From Beat The Heat: 10 Design Tips To Help You Live Without (Or Use Less) Air Conditioning:
- Install Awnings
“The Department of Energy estimates that awnings can reduce solar heat gain—the amount temperature rises because of sunshine—by as much as 65 percent on windows with southern exposures and 77 percent on those with western exposures.”
- Plant Vines
“Climbers can dramatically reduce the maximum temperatures of a building by shading walls from the sun, the daily temperature fluctuation being reduced by as much as 50%. Together with the insulation effect, temperature fluctuations at the wall surface can be reduced from between 10°/14°F to 60°C/140°F to between 5°C/41°F and 30°/86°F.”
- Plant a Tree
- Tune your Windows (eg, Doublehungs)
- Ceiling Fans
- Install operating shutters
“Shutters really are the most amazing overlooked technology. They provide ventilation, security, shading and storm protection in one simple device.”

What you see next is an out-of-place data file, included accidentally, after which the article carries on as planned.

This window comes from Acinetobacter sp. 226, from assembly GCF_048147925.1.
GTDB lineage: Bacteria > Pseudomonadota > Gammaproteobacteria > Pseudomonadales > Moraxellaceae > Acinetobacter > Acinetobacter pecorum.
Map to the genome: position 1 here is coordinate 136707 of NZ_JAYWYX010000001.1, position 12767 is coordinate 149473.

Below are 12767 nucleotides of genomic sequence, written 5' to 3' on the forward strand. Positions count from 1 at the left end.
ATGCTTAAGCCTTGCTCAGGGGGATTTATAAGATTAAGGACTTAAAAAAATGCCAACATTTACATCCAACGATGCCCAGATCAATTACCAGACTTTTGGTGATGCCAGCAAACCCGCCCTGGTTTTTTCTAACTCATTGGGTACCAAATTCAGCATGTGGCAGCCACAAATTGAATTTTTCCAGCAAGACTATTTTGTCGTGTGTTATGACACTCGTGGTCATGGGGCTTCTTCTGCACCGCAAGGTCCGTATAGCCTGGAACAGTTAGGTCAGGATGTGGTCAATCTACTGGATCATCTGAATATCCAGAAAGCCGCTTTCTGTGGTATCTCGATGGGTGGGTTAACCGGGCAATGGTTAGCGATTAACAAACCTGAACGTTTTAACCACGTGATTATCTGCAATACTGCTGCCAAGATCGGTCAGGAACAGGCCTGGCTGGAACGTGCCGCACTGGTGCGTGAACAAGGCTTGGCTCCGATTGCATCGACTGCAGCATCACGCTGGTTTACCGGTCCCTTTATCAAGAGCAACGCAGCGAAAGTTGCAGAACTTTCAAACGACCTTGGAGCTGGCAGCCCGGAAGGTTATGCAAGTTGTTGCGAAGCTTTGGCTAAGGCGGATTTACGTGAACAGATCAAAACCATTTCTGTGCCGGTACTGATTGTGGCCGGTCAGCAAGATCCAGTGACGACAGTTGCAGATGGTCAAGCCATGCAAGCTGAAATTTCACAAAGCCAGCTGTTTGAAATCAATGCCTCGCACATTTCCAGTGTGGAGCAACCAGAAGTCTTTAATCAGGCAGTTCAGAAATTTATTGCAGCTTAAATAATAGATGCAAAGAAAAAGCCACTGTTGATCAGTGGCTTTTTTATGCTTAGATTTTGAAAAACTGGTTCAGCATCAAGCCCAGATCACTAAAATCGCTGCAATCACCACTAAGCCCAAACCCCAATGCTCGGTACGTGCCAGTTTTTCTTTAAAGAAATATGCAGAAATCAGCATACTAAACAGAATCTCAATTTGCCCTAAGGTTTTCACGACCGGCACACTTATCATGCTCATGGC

- External Blinds
“External blinds “are the most practical method of controlling solar heat gain. The problem of solar heat build-up is combated before it becomes a problem by mounting the blinds externally, where they intercept and defuse the suns rays.””
- Get an attic fan
“A lot of people run expensive air conditioning when it is actually pretty cool out- after the sun has been baking a California house all day, it can be cool in the evening but the house is still holding a couple of hundred thousand BTUs of heat. In more temperate parts of the country, just moving the air and having good ventilation could eliminate the need for AC much of the time.” More on attic fans
- Don’t cook hot food inside
“There is a reason our ancestors built summer kitchens; those stoves put out a lot of heat and you didn’t want them in your house in summer. “
- Make right choices
“Tape up your ducts, turn off your computers and save your money. The simple, low-tech tried and true methods cost less, save more energy and work forever.”